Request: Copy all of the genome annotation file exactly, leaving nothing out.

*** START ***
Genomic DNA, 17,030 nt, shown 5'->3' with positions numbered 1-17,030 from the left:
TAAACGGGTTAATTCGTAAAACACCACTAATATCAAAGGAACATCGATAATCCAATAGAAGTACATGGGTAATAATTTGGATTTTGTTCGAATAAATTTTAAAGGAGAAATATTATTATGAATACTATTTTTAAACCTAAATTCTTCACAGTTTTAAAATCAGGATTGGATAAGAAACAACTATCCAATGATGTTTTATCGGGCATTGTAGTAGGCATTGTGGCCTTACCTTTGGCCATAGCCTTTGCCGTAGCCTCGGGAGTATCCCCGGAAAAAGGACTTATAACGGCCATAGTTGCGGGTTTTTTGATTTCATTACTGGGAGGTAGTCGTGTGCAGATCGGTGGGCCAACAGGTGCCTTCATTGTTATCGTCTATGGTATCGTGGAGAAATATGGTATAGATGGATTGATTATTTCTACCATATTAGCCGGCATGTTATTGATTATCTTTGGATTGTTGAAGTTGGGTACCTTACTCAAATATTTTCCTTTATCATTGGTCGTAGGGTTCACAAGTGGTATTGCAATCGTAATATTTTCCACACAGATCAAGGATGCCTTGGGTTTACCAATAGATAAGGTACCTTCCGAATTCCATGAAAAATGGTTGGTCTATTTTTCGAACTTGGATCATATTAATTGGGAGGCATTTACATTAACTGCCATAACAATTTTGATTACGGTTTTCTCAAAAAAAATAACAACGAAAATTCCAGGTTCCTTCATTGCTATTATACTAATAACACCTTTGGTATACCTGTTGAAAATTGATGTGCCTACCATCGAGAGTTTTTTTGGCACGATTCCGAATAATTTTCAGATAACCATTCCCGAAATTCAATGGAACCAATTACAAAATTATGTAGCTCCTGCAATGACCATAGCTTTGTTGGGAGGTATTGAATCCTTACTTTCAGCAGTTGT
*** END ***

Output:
Genomic DNA, 17,030 nt, shown 5'->3' with positions numbered 1-17,030 from the left:
TAAACGGGTTAATTCGTAAAACACCACTAATATCAAAGGAACATCGATAATCCAATAGAAGTACATGGGTAATAATTTGGATTTTGTTCGAATAAATTTTAAAGGAGAAATATTATTATGAATACTATTTTTAAACCTAAATTCTTCACAGTTTTAAAATCAGGATTGGATAAGAAACAACTATCCAATGATGTTTTATCGGGCATTGTAGTAGGCATTGTGGCCTTACCTTTGGCCATAGCCTTTGCCGTAGCCTCGGGAGTATCCCCGGAAAAAGGACTTATAACGGCCATAGTTGCGGGTTTTTTGATTTCATTACTGGGAGGTAGTCGTGTGCAGATCGGTGGGCCAACAGGTGCCTTCATTGTTATCGTCTATGGTATCGTGGAGAAATATGGTATAGATGGATTGATTATTTCTACCATATTAGCCGGCATGTTATTGATTATCTTTGGATTGTTGAAGTTGGGTACCTTACTCAAATATTTTCCTTTATCATTGGTCGTAGGGTTCACAAGTGGTATTGCAATCGTAATATTTTCCACACAGATCAAGGATGCCTTGGGTTTACCAATAGATAAGGTACCTTCCGAATTCCATGAAAAATGGTTGGTCTATTTTTCGAACTTGGATCATATTAATTGGGAGGCATTTACATTAACTGCCATAACAATTTTGATTACGGTTTTCTCAAAAAAAATAACAACGAAAATTCCAGGTTCCTTCATTGCTATTATACTAATAACACCTTTGGTATACCTGTTGAAAATTGATGTGCCTACCATCGAGAGTTTTTTTGGCACGATTCCGAATAATTTTCAGATAACCATTCCCGAAATTCAATGGAACCAATTACAAAATTATGTAGCTCCTGCAATGACCATAGCTTTGTTGGGAGGTATTGAATCCTTACTTTCAGCAGTTGT